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Thursday, January 26, 2012

Benedictines and their Books, part 2

From the title page of the Tyrocinium Benedictinum as copied in 1869
by the novice Bernard Locnikar, who later became the third abbot
of Saint John's Abbey in Collegeville, Minnesota.
From their very roots in a cave near Subiaco, Italy, Benedictines have been associated with reading and books. While the Rule of Benedict hardly mentions "books" per se, it does demand a great deal of reading in Benedictine communities. This was true even when they moved out here to Central Minnesota.  Not only did the transplanted Bavarian monks bring books with them, but they also actively made books themselves, especially as novices.

Saint John's has several manuscript copies of the Tyrocinium Benedictinum, a guide book and introduction to Benedictine life for monastic novices.  Each volume has a streamer in it with the name of the monk who copied the book and the year in which it was copied--the earliest is from 1845 and the last from the 1880's. In many cases the scribe has indicated that he copied the book during his novitiate at Saint Vincent's Abbey in Pennsylvania, the first Benedictine monastery in the United States.  Many of these novices at Saint Vincent's later came to Saint John's in Central Minnesota.

The Tyrocinium Benedictinum in the copy made by Conrad Glatzmaier, OSB, in 1878.

Conrad Glatzmaier's depiction of Saint Vincent's Abbey in 1878.

I sometimes ask visitors to the Hill Museum & Manuscript Library (especially college students) how they choose to be remembered. In face of the rapidly changing modes of communication and storage -- Facebook, Twitter, e-books, etc.--one sometimes wonders whether there will be a clear record of our presence in the future.  The latest technology rarely lasts more than 5 to 10 years.  I then show them one or two of the Tyrocinium copies and explain a little of what they are:  guidebooks to the Benedictine life that were hand-copied (in Latin, i.e., a foreign language!) by teenagers much like themselves, in a time that knew no computers, electric typewriters, photocopiers, scanners, or even ball-point pens!

At first I thought that the reason for copying this book was merely pedagogical--if you copy out a text, you are likely to remember at least parts of it better. Only recently did it strike me that the earliest printed versions of this text first appeared in the 1890's (Latin in 1893 and English in 1996)! Thus, the copies in the Saint John's collections (all of which predate the 1890's) were copied at a time when no printed version existed. These Benedictine novices could not just wander down to the bookstore to buy a study-edition of the Tyrocinium (much less download it into their tablet or e-book reader), they had no recourse but to make their own copy!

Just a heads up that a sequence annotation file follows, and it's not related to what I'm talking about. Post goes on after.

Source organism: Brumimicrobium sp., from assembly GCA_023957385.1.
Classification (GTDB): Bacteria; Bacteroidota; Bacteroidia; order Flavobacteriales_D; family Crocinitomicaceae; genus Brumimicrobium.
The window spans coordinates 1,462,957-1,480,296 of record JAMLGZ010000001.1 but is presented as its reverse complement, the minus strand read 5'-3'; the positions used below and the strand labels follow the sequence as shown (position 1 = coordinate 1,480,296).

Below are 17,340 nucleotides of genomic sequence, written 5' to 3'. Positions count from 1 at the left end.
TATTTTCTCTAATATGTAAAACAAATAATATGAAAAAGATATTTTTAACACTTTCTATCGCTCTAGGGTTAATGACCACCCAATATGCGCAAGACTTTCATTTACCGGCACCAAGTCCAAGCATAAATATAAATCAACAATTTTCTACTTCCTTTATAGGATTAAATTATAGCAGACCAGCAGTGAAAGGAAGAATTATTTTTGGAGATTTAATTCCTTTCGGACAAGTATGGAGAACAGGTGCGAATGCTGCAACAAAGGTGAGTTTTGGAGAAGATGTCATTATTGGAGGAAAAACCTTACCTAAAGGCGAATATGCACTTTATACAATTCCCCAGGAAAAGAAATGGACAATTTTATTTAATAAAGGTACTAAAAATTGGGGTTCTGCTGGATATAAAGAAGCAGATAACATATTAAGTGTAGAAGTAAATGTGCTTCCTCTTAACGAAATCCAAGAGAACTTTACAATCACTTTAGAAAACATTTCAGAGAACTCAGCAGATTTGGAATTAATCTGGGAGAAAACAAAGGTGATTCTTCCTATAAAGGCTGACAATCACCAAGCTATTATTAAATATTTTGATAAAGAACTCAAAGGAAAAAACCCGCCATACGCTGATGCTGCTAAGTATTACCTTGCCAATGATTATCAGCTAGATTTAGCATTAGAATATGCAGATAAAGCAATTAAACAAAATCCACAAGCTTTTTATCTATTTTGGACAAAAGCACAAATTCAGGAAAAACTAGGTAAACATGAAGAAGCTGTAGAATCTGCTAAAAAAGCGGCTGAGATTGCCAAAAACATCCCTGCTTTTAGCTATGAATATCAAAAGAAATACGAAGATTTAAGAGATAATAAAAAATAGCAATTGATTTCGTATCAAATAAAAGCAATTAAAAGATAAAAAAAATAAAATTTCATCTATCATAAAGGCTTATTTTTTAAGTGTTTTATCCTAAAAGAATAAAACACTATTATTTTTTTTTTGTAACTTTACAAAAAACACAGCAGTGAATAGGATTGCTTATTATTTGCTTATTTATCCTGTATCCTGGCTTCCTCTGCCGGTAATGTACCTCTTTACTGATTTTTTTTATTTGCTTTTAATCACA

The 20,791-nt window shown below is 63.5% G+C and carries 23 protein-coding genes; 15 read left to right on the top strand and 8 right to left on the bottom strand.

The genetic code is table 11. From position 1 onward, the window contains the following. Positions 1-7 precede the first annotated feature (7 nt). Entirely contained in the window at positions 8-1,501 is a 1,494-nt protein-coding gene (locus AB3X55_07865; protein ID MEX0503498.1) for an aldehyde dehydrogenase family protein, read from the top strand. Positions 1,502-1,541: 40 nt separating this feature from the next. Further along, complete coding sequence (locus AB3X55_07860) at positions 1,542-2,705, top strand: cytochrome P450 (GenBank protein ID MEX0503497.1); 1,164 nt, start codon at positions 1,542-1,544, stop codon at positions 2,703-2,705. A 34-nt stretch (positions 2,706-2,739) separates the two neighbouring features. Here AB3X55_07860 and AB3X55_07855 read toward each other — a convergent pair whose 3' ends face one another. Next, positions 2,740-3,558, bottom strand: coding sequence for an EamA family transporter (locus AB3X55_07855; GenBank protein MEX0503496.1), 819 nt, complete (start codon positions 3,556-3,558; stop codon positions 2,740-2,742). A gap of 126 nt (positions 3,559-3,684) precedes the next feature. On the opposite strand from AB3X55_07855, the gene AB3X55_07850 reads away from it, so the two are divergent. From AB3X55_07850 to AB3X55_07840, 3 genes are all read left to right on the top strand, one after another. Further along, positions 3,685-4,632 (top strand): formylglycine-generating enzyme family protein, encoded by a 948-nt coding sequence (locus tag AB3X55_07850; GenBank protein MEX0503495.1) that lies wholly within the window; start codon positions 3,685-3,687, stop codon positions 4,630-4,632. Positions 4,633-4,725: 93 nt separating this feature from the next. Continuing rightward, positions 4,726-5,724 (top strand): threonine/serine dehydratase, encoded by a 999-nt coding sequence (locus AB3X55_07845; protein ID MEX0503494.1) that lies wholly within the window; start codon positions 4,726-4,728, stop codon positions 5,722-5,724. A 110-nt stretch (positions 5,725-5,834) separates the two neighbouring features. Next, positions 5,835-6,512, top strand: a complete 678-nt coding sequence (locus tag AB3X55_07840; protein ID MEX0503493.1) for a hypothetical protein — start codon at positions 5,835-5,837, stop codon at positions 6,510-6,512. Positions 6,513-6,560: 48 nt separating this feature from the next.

1896 English translation
(as Tyrocinium Religiosum).
1894 Latin edition of the Tyrocinium.

The novices were allowed to decorate their own copy in an appropriate manner.  Here are some examples from the copy made by Alexius Hoffmann, OSB, in 1880 (when he was 17 years old). Hoffmann would later become prominent as the historian of Saint John's University and Abbey, as well as the author of a guide to student life at Saint John's that was frequently reprinted.

Indeed, most of the copies of the Tyrocinium are not so well-decorated, and the handwriting is often rather inelegant (to say the least), but even with these, the centuries-old tradition of copying (and correcting) a text is consistently applied.

Copy of the Tyrocinium that once belonged to Bishop Martin Marty,
 copied in 1845 (possibly in Europe?).
Note the corrections to the text (e.g.: "Man(u)ductio").
The monks copied other books, as well. One quick example is a Vesperale (or songbook for vespers) that was copied in 1864-1865 by Alexius Edelbrock, OSB, who later became the second abbot of Saint John's Abbey.

As crude as the copying is, it provided a means for Frater Alexius to participate in the prayer life of the community. He would have been about 19-20 years old when he was copying this book out. Note that the lines on the paper are perpendicular to the music and text.

So, manuscript culture continued in the monastery up to the end of the 19th-century.  Reading (and Benedict instructed his followers to read) required books, books that were not always readily available.  As part of a life dedicated to prayer and work, the copying of books combined both sides of Benedictine life--prayerful reading tied to prayerful work.

Oh, by the way, the Hill Museum & Manuscript Library will soon put copies of the Latin and the English printed versions of the Tyrocinium Benedictinum in its online image collection, Vivarium ( as part of a growing set of Benedictine works, including early copies of the Rule of Benedict, pictorial lives of Benedict and other Benedictine saints, etc.  Perhaps some enterprising youth out there will take the opportunity to copy the Tyrocinium from there?

Cross of Benedict from Conrad Glatzmaier's 1880 copy of the Tyrocinium Benedictinum.